Losing in a game that takes a long time to play feels bad; and losing in a wargame (which has a tactical component, even if dice are the final arbiter) feels worse. These things are compounded until the defeat becomes a barbed crown of shame, a crown which stands upon each brow differently.
We only had three panels, so there wasn't one left for me, but I tend to internalize the loss or contextualize it in a greater framework of personal failure. I lose because I'm bad - at games, and at living. Bad on the inside. I'm not a bad loser, as it is my absolute expectation. What I am is a bad winner. But this is something that happens so rarely it's not something people must endure with any frequency.
I can watch a sport, and because it is a game and I like those, I know what it means when the pieces move around. But this knowledge extends only to this particular instance: my awareness doesn't extend past the boundaries of the current iteration, there's no metadata I can use to make predictions, or to claim ownership. I also don't care. So, there's that. It's very different when watching a game you understand unfold, but it also helped me to understand this other pastime, even if I am not currently a subscriber.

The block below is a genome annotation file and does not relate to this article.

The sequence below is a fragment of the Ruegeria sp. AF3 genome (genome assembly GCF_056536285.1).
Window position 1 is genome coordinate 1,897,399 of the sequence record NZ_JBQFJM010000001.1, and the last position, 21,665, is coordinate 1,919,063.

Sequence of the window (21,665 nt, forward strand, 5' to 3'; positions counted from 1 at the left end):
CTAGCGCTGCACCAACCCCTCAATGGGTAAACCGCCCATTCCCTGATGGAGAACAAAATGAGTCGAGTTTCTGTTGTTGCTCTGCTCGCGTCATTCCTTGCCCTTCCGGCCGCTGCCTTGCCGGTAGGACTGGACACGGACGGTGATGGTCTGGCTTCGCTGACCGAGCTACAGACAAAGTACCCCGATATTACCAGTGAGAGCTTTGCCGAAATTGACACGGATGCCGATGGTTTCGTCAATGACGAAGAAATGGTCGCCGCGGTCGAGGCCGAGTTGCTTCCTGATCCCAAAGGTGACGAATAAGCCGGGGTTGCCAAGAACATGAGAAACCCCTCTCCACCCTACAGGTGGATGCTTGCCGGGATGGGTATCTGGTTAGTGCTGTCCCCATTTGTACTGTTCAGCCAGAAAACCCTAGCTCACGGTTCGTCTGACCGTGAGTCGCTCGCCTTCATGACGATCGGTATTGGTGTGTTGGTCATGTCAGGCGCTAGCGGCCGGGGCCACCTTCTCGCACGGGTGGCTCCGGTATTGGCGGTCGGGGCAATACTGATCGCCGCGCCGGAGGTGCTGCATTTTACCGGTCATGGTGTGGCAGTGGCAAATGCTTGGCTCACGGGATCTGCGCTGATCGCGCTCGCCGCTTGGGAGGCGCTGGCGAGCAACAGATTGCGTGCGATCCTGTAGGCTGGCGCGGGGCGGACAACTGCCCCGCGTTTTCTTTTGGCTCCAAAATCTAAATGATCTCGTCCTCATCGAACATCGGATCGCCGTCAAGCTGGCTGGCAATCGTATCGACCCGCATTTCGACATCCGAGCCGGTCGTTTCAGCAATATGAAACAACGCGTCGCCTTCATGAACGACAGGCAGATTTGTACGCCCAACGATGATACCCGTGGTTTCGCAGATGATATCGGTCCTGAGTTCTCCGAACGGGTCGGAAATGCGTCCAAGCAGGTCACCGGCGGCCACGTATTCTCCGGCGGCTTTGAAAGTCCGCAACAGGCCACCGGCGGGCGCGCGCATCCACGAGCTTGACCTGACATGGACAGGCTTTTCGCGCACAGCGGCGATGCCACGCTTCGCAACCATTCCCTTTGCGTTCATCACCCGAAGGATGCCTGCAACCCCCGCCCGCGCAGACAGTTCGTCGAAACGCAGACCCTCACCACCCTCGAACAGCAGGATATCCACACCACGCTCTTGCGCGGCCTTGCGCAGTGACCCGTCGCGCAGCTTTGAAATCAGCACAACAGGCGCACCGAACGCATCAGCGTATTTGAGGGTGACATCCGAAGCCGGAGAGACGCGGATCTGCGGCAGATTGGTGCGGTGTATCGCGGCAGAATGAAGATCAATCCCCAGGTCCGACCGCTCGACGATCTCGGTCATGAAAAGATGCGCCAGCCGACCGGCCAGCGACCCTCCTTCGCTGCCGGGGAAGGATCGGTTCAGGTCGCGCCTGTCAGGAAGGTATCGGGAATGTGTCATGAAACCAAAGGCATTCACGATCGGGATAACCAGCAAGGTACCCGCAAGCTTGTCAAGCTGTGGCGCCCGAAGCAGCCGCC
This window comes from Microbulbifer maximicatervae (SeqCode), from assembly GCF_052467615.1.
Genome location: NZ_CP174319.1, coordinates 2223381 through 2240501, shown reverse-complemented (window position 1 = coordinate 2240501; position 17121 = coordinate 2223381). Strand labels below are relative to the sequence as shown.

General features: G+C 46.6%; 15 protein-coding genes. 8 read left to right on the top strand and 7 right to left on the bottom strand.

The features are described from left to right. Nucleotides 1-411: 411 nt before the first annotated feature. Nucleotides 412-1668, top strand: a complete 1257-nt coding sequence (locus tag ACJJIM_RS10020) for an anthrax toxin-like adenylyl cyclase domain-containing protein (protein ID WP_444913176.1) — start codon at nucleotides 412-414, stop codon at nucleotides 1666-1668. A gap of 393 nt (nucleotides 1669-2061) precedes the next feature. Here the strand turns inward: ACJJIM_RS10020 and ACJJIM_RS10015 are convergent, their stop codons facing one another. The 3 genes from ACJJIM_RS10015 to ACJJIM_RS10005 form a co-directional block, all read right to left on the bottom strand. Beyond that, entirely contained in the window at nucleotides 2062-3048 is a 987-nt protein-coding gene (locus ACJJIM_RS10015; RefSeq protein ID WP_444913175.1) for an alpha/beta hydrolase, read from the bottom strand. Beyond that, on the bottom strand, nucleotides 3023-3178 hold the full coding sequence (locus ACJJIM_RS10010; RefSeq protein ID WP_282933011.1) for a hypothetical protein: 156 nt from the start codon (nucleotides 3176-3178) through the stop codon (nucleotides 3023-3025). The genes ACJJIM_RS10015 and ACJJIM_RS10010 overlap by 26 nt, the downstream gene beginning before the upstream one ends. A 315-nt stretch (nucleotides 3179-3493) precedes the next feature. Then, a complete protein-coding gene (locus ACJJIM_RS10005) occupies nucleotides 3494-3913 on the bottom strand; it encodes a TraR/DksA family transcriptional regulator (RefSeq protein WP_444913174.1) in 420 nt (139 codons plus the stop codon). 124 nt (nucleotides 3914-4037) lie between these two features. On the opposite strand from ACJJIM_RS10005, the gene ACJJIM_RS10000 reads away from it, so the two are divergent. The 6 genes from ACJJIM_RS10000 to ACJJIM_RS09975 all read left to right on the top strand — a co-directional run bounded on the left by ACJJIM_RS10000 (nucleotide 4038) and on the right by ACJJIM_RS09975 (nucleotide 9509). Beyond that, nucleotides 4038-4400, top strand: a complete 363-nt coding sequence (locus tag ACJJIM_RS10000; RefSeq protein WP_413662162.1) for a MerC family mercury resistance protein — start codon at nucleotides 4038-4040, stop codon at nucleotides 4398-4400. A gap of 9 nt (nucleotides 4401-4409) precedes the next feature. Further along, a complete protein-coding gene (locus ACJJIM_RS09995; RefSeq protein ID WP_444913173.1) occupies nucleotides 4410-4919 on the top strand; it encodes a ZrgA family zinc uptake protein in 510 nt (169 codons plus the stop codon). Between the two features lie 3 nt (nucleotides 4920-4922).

I think about our Monday matches all week, and I quickly came to realize that I was thinking about "plays," such as those catalogued on sports programs about sports where two men talk about "plays." I know how far this moves, and also what it means to move that far, even though I wasn't playing; I bit my nails when the Angelii swept up, and rode each savage reprisal like a wave. And what, then, if my eyes did sting with its beauty? I could see the weft of the round's structure, and the rules threading through, and the great creatures moving atop it, trundling the ragged warp of the fray.